Scientists at the National Renewable Energy Laboratory (NREL) have created a solar cell with an efficiency of nearly 50%.
The six-junction solar cell now holds the world record for the highest solar conversion efficiency at 47.1%, which was measured under concentrated illumination. A variation of the same cell also set the efficiency record under one-sun illumination at 39.2%.
“This device really demonstrates the potential of multijunction solar cells,” says John Geisz, a principal scientist in the high-efficiency crystalline photovoltaics group at NREL.
To construct the device, NREL researchers relied on III-V materials – called such because of their position on the periodic table – that have a wide range of light absorption properties. Each of the cell’s six junctions (the photoactive layers) is specially designed to capture light from a specific part of the solar spectrum.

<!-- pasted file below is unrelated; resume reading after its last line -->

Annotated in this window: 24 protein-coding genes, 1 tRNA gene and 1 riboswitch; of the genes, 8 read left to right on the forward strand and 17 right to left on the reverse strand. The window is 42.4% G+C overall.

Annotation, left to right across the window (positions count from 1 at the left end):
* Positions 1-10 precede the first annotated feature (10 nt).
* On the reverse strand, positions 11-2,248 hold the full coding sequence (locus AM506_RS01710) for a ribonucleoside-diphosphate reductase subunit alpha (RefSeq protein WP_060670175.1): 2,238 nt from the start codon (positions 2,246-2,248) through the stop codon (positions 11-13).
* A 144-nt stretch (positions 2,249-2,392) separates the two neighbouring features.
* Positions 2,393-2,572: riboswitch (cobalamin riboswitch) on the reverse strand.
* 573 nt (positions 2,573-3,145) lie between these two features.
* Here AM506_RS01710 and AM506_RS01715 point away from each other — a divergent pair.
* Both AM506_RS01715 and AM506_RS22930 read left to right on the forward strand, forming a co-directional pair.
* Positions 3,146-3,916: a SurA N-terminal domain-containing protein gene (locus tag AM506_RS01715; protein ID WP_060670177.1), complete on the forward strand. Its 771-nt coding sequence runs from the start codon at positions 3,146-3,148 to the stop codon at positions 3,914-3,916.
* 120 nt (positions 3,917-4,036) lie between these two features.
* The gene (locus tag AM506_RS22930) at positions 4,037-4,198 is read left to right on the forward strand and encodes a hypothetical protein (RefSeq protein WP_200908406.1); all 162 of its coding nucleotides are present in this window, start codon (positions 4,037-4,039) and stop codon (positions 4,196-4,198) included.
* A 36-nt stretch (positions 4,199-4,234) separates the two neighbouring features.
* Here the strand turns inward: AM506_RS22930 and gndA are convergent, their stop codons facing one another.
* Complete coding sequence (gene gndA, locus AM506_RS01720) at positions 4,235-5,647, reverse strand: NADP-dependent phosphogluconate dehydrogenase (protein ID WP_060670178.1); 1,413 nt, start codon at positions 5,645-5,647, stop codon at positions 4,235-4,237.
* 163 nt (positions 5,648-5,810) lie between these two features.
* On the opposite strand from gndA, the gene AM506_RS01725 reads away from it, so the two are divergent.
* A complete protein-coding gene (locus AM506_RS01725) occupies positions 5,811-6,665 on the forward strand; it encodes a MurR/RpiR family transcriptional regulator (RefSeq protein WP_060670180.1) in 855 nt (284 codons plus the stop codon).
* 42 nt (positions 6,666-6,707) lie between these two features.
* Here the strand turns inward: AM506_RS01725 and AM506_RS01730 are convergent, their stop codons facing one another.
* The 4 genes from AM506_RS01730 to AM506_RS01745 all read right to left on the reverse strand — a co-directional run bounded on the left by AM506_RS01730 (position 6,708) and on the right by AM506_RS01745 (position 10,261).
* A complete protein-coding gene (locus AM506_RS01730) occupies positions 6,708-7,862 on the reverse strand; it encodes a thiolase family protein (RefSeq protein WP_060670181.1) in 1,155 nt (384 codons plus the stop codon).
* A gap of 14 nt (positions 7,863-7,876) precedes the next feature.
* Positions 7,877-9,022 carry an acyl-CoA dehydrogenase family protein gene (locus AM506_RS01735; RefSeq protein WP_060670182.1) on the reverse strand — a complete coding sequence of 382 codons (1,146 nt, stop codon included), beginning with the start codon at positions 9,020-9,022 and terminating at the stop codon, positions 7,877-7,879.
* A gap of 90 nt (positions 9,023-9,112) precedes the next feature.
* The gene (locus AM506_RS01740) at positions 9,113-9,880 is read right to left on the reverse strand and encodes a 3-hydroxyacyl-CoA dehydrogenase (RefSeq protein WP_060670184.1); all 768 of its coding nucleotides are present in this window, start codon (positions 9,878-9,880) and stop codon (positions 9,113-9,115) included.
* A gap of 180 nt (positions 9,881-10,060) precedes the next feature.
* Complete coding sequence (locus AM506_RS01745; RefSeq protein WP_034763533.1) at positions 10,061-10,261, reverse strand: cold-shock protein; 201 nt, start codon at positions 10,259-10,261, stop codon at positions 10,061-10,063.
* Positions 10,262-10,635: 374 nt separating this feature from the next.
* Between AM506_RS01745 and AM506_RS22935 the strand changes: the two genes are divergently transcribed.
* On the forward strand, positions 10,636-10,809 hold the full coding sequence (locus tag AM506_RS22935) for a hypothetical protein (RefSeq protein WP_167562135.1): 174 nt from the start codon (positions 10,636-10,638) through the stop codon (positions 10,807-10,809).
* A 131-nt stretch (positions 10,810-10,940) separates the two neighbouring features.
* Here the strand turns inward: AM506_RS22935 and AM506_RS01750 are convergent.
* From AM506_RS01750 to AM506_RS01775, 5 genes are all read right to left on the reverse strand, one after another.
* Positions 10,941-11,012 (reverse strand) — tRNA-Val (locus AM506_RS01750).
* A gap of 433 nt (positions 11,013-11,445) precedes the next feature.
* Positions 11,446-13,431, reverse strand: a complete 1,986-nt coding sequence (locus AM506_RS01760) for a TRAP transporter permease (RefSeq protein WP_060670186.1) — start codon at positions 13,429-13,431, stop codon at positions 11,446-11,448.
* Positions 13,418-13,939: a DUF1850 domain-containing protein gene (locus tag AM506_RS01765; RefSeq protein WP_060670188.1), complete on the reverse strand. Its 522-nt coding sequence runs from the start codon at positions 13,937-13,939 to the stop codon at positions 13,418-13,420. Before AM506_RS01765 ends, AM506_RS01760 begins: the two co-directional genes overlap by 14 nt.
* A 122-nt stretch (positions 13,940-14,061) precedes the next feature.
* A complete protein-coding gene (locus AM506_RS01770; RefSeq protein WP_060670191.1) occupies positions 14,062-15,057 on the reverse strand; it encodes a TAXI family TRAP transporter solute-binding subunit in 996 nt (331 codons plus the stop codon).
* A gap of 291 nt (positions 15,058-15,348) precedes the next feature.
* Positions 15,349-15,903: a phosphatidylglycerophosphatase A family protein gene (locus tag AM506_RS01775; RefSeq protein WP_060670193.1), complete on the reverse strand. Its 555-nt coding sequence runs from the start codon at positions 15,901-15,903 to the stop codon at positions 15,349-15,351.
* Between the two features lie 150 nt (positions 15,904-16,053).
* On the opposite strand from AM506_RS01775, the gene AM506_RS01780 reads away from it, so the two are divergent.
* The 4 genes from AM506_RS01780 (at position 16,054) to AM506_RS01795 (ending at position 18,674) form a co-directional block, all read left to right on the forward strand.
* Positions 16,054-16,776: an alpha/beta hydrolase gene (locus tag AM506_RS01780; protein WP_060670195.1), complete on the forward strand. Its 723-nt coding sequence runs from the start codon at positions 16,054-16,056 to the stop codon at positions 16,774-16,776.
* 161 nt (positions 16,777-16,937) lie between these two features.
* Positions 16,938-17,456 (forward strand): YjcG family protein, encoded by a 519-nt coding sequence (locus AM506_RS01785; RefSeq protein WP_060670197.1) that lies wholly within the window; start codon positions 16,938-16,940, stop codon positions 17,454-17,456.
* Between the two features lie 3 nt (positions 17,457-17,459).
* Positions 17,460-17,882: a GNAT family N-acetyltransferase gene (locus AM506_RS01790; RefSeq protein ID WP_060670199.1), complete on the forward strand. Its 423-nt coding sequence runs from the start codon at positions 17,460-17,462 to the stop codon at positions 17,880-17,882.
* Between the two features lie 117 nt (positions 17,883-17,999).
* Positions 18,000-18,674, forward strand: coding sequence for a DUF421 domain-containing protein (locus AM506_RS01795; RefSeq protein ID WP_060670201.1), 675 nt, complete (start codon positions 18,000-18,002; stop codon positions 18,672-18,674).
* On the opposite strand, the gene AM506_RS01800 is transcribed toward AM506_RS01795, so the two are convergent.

The device contains about 140 total layers of various III-V materials to support the performance of these junctions, and yet is three times narrower than a human hair. Due to their highly efficient nature and the cost associated with making them, III-V solar cells are most often used to power satellites.
France described the potential for the solar cell to exceed 50% efficiency as “achievable” but that 100% efficiency cannot be reached due to the fundamental limits imposed by thermodynamics.
NREL is the U.S. Department of Energy’s primary national laboratory for renewable energy and energy efficiency research and development. NREL is operated for the Energy Department by The Alliance for Sustainable Energy LLC. NREL is also engaged in reducing the cost of III-V solar cells, enabling new markets for these efficient devices. The U.S. Department of Energy Solar Energy Technologies Office funded the research.
Photo: Scientists John Geisz (left) and Ryan France (right) created a solar cell that is nearly 50% efficient